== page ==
The drawing room of Deans Court serves as an untouched time capsule of 1930s elegance, while its kitchen reflects a more modern aesthetic, with vintage mementoes, patchwork cushions and Indian flatweave rugs.
This coexistence of styles reflects the approach of its owners, Sir William and Lady Ali Hanham, who manage to celebrate the house’s past while also making it a welcoming family home.
Deans Court in Wimborne, Dorset has been in the Hanham family since 1548, although the core dates back to the 8th century, when it was part of the town’s Saxon monastery.
Notable later additions include 16th-century stained- glass windows, Georgian panelling, a Victorian wing and vestiges of immaculate 1930s style. ‘This is a house that has been formed by layers of history and each generation has left its mark,’ says Ali.
The couple moved to this house 11 years ago, when William inherited the estate from his father who, in turn, was bequeathed it by a cousin in the 1970s. ‘Although William had often visited the house, he didn’t grow up here,’ explains Ali.
In many ways, this meant that both Ali and William could approach reviving the house and estate with their own vision. And they’ve been busy: innovations include nurturing the organic kitchen garden founded by William’s mother, establishing a cafe, opening a homewares shop and converting and decorating several holiday cottages within the grounds. During the summer months, the lawns of Deans Court become the setting for marquee weddings.
The living room
But when it came to redecorating the house, Ali took a softly-softly approach. What was once a gentleman’s library ‘with a rather dull green colour scheme and nondescript Victorian furniture’ now functions as the couple’s living room and has been given a subtle refresh.
Oil portraits and marble busts now mix with ikat cushions in jewel colours, linen stripes and more modern paintings, all set against walls painted in Hague Blue by Farrow & Ball. Meanwhile, the dining room is painted in Blazer, another Farrow & Ball shade.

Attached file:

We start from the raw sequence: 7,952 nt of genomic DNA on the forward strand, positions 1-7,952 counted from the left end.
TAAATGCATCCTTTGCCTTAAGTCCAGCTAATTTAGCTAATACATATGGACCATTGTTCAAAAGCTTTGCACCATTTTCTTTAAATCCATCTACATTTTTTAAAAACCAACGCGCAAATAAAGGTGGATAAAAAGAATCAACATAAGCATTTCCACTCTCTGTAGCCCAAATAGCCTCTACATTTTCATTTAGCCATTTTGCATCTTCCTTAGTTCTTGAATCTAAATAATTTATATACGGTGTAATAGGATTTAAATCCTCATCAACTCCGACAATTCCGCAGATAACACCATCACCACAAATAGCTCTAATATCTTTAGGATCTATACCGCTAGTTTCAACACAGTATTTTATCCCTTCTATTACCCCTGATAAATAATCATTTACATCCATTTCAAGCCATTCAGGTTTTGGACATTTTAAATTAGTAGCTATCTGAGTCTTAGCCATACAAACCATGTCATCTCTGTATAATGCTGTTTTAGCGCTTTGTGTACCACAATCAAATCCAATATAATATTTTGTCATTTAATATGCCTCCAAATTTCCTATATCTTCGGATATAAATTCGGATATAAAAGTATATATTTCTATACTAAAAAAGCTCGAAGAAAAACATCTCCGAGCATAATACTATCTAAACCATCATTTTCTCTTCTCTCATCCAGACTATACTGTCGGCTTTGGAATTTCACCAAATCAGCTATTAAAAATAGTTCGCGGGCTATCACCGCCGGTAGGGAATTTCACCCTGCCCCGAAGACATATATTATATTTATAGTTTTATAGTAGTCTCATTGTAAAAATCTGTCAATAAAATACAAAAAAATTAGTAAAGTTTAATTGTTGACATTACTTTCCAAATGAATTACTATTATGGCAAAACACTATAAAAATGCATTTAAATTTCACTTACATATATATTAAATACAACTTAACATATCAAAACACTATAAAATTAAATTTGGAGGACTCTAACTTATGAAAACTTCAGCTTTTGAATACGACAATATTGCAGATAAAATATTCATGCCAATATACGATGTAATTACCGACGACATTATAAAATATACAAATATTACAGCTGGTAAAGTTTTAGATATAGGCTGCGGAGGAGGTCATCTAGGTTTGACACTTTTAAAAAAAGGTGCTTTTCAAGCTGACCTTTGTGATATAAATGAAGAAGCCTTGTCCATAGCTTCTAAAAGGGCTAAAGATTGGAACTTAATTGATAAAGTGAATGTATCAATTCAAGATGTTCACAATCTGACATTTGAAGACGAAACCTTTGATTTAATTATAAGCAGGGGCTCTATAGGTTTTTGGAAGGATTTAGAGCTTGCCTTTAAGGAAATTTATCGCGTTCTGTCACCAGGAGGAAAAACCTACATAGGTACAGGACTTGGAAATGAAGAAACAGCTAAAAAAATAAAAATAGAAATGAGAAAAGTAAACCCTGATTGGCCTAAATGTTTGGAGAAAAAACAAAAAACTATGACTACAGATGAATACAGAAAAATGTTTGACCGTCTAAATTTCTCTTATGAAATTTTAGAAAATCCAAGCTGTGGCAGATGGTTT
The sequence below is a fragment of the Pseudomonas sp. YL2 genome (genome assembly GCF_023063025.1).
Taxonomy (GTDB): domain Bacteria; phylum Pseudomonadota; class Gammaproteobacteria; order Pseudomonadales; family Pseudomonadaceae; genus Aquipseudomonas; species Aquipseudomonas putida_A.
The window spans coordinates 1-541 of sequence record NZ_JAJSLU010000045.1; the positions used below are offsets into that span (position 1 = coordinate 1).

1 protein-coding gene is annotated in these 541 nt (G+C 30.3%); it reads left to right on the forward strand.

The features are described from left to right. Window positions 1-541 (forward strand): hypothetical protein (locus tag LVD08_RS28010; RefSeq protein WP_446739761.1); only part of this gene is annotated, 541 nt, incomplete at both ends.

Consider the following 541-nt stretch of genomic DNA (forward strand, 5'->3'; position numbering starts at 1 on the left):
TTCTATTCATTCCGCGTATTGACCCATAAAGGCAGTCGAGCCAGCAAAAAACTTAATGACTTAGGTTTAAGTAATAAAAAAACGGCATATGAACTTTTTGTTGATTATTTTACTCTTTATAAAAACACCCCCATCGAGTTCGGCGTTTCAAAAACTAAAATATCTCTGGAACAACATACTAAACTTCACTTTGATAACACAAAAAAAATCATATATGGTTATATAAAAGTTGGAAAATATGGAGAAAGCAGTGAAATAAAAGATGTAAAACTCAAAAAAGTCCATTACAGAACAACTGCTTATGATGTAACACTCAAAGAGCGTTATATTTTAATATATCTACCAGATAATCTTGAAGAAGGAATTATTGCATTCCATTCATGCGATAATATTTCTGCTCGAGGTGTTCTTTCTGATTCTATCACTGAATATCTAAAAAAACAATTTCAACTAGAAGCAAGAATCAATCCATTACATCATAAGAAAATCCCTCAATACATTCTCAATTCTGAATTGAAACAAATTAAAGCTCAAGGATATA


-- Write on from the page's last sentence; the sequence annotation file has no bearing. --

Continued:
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Hague Blue, from £52, Farrow & Ball Buy it now
Ali and William have established a good relationship with Farrow & Ball, which is a local company. In fact, they are such close neighbours that the paint brand sometimes brings clients here to view its heritage colours in a quintessentially English setting.
Ali has an expert eye for fabrics, colour and vintage pieces (before moving to Dorset she co-ran the Cotswolds vintage and antique interiors shop Sharland & Lewis), while William was a dealer in Old Master paintings. So each, in their own way, was well placed to bring out different aspects of the property’s distinctive character.
However, the decorative style of Deans Court also dates from William’s great-aunt, Cordelia Hanham, who lived here in the 1930s. ‘She was the last person to devote a great deal of time and money to decorating the house before we arrived,’ says Ali. Cordelia was the widow of Sir John Hanham, 9th baronet, and was by all accounts an indomitable woman. ‘A local lady remembers Cordelia as a ‘stern presence’,’ smiles Ali.
A fat folder full of papers relating to the decor of a twin bedroom demonstrates how Cordelia took decorating very seriously. It is crammed with handwritten bills of sale from Liberty in 1938, plus sketches of mahogany furniture and fabric swatches. ‘War was about to break out, but Cordelia was undaunted and commissioned Liberty to come down and design this bedroom in apricot shades,’ reflects Ali. A second bedroom was decorated by Cordelia with a chinoiserie theme.
The dining room
Portraits of William’s ancestors in earlier centuries line the walls of the imposing dining room, which the couple use for family gatherings such as Christmas. ‘It has a wonderful atmosphere,’ says Ali.
Get the look:
Blazer, from £52, Farrow & Ball Buy it now
The great hall
The medieval great hall, which lies directly ahead of the front entrance of the house, is the oldest part of the building and centres around a huge fireplace. Sunlight flows through stained-glass windows; some date from the 16th century, while others were added in 1868, all set amid Georgian oak panelling.
The large family kitchen in the Victorian wing is a relaxed room that shows best how Ali and William deftly combine past and present at Deans Court. The dresser is Victorian but the long table and benches are made from oak from their estate. On the dresser’s shelves, copper pans hang alongside Ali’s quirky vintage finds and pastel sketches, while cushions and lampshades in her favourite fabrics add colour and character.
The portrait over the range cooker is of Maria Theresa of Spain, a work that caught William’s eye when he was going through stacks of paintings up in the attic.
Today, she is at the heart of 21st-century family life, exemplifying how Ali and William preserve the past while at the same time giving Deans Court a fresh future. ‘The work here never stops, but being a part of the house’s history is a huge pleasure,’ says Ali.